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Name: Bob
Status: other
Grade: other
Location: Outside U.S.
Country: Central African Republic
Date: Winter 2012-2913

You have a red blood cell instructed for hemoglobin and it looses its nucleus. Can a cell be fully functional without the nucleus? How long would it last and still be functional without the eventualy destruction by the spleen, etc.?

It is certainly true that red blood cells (RBCs) in mammals do not contain nuclei, as well as most other cellular organelles. As a result, they obviously cannot carry out many functions of a normal cell - they cannot synthesize RNA for the production of proteins, they cannot undergo oxidative phosphorylation in the mitochondrion to release the most energy possible from glucose, etc. However, that does not mean the cells are defective or non-functional. In fact, RBCs are highly specialized cells optimized for one function - carrying oxygen and carbon dioxide to and from the body's tissues. They don't need most of the other cellular machinery for protein synthesis/cell division/signalling/etc. - instead they are completely packed full of hemoglobin and circulate through the blood stream.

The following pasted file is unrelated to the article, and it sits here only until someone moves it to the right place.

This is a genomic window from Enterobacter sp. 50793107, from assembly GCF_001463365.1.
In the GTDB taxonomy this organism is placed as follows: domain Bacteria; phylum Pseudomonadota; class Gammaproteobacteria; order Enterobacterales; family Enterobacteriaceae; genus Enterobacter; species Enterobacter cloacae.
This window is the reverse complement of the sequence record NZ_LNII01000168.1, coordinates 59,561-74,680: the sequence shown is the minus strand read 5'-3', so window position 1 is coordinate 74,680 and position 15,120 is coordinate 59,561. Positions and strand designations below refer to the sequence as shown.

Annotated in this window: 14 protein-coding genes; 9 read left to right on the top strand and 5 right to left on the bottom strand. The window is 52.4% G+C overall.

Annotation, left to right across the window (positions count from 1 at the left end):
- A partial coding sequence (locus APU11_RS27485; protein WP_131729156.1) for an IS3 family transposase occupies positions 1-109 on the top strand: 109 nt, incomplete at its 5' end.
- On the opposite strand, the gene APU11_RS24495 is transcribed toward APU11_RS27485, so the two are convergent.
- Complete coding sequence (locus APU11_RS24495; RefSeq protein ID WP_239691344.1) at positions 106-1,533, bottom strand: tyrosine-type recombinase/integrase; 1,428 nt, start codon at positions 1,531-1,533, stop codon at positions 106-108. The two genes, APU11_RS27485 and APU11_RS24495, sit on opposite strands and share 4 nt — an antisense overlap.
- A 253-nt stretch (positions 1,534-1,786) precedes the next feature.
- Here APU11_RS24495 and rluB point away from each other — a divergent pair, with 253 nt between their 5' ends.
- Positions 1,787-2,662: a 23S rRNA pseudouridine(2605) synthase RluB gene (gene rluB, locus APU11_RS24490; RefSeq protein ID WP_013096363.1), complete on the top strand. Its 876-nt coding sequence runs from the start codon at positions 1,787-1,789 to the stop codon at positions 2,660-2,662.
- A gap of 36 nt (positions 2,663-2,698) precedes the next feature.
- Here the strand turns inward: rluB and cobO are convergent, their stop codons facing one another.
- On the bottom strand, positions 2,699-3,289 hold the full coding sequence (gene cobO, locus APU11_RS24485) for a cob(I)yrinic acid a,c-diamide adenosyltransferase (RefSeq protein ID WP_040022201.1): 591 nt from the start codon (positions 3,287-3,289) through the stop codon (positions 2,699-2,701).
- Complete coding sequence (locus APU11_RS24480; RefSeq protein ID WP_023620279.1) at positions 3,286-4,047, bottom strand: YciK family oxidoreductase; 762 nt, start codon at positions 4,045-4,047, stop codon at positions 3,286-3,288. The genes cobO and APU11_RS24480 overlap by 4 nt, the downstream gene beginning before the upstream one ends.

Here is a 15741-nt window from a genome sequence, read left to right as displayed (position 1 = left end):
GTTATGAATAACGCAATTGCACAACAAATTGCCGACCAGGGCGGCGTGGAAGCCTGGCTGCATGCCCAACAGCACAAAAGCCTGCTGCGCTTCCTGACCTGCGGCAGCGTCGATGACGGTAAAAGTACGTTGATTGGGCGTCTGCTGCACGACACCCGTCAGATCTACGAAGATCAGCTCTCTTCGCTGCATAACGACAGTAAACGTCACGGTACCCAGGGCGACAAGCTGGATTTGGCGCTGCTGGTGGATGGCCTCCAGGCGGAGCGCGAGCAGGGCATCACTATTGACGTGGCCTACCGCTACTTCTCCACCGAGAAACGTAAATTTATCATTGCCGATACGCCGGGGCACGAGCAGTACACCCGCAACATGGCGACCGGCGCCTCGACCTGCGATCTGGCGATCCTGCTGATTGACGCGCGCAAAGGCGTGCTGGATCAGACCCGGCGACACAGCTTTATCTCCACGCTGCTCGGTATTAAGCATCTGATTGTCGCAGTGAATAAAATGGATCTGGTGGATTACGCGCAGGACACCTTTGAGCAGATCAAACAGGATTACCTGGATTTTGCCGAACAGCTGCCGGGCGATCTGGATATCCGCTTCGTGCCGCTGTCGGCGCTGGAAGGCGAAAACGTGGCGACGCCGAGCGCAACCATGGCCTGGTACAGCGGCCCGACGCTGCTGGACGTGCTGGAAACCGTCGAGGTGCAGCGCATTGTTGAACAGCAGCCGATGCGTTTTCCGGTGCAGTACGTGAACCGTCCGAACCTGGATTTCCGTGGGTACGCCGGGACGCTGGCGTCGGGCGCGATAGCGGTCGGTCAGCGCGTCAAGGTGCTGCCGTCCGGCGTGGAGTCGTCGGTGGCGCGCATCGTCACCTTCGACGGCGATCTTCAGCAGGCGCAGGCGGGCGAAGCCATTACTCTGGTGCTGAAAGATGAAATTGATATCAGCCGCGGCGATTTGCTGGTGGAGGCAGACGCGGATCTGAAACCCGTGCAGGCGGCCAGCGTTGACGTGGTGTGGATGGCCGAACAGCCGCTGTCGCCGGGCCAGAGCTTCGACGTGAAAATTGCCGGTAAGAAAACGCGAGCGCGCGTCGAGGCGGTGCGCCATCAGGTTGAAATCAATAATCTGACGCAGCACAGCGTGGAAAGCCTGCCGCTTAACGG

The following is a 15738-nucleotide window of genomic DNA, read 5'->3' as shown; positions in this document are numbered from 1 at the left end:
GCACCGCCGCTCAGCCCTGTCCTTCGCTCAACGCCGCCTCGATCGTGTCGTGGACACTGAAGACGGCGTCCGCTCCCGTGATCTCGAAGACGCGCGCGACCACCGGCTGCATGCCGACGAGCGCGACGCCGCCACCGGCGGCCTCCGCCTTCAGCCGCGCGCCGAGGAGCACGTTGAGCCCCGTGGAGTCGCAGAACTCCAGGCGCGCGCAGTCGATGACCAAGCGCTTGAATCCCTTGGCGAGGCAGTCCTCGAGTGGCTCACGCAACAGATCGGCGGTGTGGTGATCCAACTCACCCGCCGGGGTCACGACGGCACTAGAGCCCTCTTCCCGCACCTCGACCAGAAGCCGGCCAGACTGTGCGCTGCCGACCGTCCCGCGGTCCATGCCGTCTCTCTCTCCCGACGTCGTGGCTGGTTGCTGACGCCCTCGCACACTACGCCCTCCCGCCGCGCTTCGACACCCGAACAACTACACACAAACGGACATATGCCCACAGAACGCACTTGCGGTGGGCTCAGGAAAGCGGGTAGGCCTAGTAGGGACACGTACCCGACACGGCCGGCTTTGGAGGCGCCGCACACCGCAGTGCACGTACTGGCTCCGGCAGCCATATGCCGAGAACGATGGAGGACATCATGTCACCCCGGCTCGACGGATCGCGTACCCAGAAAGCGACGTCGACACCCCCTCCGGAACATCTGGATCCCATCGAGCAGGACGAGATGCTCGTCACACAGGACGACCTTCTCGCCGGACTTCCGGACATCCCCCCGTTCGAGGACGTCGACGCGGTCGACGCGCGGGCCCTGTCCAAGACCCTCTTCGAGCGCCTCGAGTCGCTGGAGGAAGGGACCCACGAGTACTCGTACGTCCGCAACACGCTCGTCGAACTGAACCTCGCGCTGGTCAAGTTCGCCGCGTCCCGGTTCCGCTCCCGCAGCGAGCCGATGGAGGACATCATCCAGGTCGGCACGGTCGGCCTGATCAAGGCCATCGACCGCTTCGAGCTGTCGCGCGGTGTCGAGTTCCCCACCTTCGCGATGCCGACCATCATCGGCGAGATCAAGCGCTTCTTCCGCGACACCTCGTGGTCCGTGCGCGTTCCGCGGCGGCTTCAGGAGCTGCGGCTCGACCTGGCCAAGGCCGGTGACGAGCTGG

Since these cells are fundamentally functional for their particular purpose, they are not tagged by the body as 'damaged' and are thus not immediately targeted for destruction. Most RBCs circulate in the blood stream for 3-4 months before undergoing a process called 'senescence', where aging cells are digested and recycled by the body.

S. Unterman Ph.D.

Hi Bob,

Thanks for the question. If a eukaryotic cell ( a cell with a nucleus) loses it nucleus, the cell will be able to function for a short time. The actual time depends on many factors, such as protein and enzyme content, amount of intracellular messengers, etc. Some types of stem cell therapy depend on the ability of a cell to remain alive until a new nucleus is inserted into it.

A red blood cell has a life of around 60 days (if I recall correctly) before it is removed by the spleen.


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